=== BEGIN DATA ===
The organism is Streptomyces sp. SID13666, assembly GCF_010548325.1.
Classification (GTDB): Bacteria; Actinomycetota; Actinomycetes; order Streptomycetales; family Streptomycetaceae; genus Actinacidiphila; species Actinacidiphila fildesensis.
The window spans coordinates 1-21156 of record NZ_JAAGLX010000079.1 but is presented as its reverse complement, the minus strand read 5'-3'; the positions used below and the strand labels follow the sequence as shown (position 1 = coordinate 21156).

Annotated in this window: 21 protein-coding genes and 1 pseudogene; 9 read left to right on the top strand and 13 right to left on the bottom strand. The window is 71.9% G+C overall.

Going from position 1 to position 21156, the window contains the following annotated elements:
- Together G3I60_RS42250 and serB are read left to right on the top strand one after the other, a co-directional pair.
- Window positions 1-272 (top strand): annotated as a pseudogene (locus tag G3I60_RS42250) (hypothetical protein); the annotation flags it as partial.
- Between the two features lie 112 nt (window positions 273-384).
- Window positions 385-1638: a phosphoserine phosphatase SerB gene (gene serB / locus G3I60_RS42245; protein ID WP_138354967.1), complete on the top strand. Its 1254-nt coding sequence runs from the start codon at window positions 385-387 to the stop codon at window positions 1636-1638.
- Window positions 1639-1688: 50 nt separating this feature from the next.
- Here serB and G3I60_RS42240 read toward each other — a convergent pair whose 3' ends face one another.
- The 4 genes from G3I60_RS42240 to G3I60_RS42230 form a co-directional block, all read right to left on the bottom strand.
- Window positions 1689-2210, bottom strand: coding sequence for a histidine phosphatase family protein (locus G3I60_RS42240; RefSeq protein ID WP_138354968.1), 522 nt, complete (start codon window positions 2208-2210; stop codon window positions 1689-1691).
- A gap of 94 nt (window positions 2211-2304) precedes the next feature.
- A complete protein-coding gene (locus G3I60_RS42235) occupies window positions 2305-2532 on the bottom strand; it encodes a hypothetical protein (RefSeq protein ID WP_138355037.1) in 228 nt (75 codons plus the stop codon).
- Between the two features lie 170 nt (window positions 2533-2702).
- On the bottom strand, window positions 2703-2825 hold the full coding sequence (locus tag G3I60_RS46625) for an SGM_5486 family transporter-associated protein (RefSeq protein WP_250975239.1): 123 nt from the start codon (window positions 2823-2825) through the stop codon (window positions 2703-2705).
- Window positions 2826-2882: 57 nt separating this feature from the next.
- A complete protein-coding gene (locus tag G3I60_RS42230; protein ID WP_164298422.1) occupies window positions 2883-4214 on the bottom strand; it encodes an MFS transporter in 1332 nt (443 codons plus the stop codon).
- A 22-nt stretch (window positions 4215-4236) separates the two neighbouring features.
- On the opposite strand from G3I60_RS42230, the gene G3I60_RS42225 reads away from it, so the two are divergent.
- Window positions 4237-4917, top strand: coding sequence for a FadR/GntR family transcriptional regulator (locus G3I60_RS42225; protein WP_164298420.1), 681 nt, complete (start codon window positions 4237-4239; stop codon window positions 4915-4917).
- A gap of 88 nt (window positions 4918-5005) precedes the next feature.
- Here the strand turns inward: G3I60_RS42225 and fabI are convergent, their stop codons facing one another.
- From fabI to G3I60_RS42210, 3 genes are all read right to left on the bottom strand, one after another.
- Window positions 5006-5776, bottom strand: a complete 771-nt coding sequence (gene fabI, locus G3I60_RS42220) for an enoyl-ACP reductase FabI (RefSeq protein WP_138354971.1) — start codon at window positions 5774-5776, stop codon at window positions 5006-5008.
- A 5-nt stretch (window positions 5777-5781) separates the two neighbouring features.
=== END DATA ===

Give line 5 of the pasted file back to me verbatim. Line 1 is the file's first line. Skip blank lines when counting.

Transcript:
Going from position 1 to position 21156, the window contains the following annotated elements: